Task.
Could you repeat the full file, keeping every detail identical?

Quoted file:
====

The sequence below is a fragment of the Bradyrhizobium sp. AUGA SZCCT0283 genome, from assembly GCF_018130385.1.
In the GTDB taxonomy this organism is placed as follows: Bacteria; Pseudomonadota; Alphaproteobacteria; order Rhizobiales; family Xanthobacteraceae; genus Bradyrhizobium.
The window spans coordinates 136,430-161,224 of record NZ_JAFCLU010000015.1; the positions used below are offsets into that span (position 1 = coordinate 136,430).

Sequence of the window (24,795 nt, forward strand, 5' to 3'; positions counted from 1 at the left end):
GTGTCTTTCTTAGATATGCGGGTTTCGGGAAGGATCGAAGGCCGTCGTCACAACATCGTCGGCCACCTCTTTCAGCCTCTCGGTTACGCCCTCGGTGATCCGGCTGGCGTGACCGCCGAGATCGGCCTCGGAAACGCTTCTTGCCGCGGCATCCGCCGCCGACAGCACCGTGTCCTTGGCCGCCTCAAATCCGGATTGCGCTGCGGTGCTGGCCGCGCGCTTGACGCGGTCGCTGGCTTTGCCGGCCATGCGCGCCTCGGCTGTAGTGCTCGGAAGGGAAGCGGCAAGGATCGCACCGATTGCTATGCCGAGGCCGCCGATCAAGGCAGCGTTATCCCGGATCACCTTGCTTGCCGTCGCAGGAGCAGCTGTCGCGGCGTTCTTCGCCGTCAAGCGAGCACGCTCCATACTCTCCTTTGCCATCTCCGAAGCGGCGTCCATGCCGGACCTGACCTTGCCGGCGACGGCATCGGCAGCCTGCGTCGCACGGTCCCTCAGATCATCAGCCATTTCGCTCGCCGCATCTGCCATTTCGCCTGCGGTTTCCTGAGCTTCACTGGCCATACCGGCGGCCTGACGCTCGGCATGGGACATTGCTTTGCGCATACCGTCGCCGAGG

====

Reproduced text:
The sequence below is a fragment of the Bradyrhizobium sp. AUGA SZCCT0283 genome, from assembly GCF_018130385.1.
In the GTDB taxonomy this organism is placed as follows: Bacteria; Pseudomonadota; Alphaproteobacteria; order Rhizobiales; family Xanthobacteraceae; genus Bradyrhizobium.
The window spans coordinates 136,430-161,224 of record NZ_JAFCLU010000015.1; the positions used below are offsets into that span (position 1 = coordinate 136,430).

Sequence of the window (24,795 nt, forward strand, 5' to 3'; positions counted from 1 at the left end):
GTGTCTTTCTTAGATATGCGGGTTTCGGGAAGGATCGAAGGCCGTCGTCACAACATCGTCGGCCACCTCTTTCAGCCTCTCGGTTACGCCCTCGGTGATCCGGCTGGCGTGACCGCCGAGATCGGCCTCGGAAACGCTTCTTGCCGCGGCATCCGCCGCCGACAGCACCGTGTCCTTGGCCGCCTCAAATCCGGATTGCGCTGCGGTGCTGGCCGCGCGCTTGACGCGGTCGCTGGCTTTGCCGGCCATGCGCGCCTCGGCTGTAGTGCTCGGAAGGGAAGCGGCAAGGATCGCACCGATTGCTATGCCGAGGCCGCCGATCAAGGCAGCGTTATCCCGGATCACCTTGCTTGCCGTCGCAGGAGCAGCTGTCGCGGCGTTCTTCGCCGTCAAGCGAGCACGCTCCATACTCTCCTTTGCCATCTCCGAAGCGGCGTCCATGCCGGACCTGACCTTGCCGGCGACGGCATCGGCAGCCTGCGTCGCACGGTCCCTCAGATCATCAGCCATTTCGCTCGCCGCATCTGCCATTTCGCCTGCGGTTTCCTGAGCTTCACTGGCCATACCGGCGGCCTGACGCTCGGCATGGGACATTGCTTTGCGCATACCGTCGCCGAGG